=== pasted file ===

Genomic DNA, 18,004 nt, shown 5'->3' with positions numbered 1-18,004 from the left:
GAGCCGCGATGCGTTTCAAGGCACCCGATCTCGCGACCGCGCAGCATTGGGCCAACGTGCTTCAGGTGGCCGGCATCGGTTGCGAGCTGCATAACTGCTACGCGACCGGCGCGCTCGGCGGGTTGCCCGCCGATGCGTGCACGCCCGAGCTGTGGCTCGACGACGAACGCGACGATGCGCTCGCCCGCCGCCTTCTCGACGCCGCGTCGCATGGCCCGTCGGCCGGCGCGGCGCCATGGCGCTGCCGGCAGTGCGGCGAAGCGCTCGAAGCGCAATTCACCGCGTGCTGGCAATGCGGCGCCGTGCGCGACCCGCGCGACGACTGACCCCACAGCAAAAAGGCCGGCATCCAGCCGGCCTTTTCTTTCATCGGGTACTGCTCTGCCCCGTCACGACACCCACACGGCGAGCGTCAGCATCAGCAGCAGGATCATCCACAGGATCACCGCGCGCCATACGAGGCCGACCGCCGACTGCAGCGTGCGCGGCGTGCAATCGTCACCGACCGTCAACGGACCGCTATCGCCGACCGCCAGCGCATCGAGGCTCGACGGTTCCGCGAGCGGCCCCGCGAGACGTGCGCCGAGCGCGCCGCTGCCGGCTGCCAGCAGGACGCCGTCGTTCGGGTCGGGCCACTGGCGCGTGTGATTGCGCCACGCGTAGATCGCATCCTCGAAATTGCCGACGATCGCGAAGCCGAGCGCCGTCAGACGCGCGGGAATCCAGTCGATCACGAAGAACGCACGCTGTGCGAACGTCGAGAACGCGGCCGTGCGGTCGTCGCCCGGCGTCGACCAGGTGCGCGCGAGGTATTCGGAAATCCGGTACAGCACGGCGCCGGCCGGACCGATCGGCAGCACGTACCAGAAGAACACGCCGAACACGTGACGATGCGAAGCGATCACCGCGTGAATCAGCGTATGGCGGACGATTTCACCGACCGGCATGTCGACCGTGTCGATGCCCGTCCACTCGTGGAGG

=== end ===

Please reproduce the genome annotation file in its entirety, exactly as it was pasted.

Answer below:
Genomic DNA, 18,004 nt, shown 5'->3' with positions numbered 1-18,004 from the left:
GAGCCGCGATGCGTTTCAAGGCACCCGATCTCGCGACCGCGCAGCATTGGGCCAACGTGCTTCAGGTGGCCGGCATCGGTTGCGAGCTGCATAACTGCTACGCGACCGGCGCGCTCGGCGGGTTGCCCGCCGATGCGTGCACGCCCGAGCTGTGGCTCGACGACGAACGCGACGATGCGCTCGCCCGCCGCCTTCTCGACGCCGCGTCGCATGGCCCGTCGGCCGGCGCGGCGCCATGGCGCTGCCGGCAGTGCGGCGAAGCGCTCGAAGCGCAATTCACCGCGTGCTGGCAATGCGGCGCCGTGCGCGACCCGCGCGACGACTGACCCCACAGCAAAAAGGCCGGCATCCAGCCGGCCTTTTCTTTCATCGGGTACTGCTCTGCCCCGTCACGACACCCACACGGCGAGCGTCAGCATCAGCAGCAGGATCATCCACAGGATCACCGCGCGCCATACGAGGCCGACCGCCGACTGCAGCGTGCGCGGCGTGCAATCGTCACCGACCGTCAACGGACCGCTATCGCCGACCGCCAGCGCATCGAGGCTCGACGGTTCCGCGAGCGGCCCCGCGAGACGTGCGCCGAGCGCGCCGCTGCCGGCTGCCAGCAGGACGCCGTCGTTCGGGTCGGGCCACTGGCGCGTGTGATTGCGCCACGCGTAGATCGCATCCTCGAAATTGCCGACGATCGCGAAGCCGAGCGCCGTCAGACGCGCGGGAATCCAGTCGATCACGAAGAACGCACGCTGTGCGAACGTCGAGAACGCGGCCGTGCGGTCGTCGCCCGGCGTCGACCAGGTGCGCGCGAGGTATTCGGAAATCCGGTACAGCACGGCGCCGGCCGGACCGATCGGCAGCACGTACCAGAAGAACACGCCGAACACGTGACGATGCGAAGCGATCACCGCGTGAATCAGCGTATGGCGGACGATTTCACCGACCGGCATGTCGACCGTGTCGATGCCCGTCCACTCGTGGAGG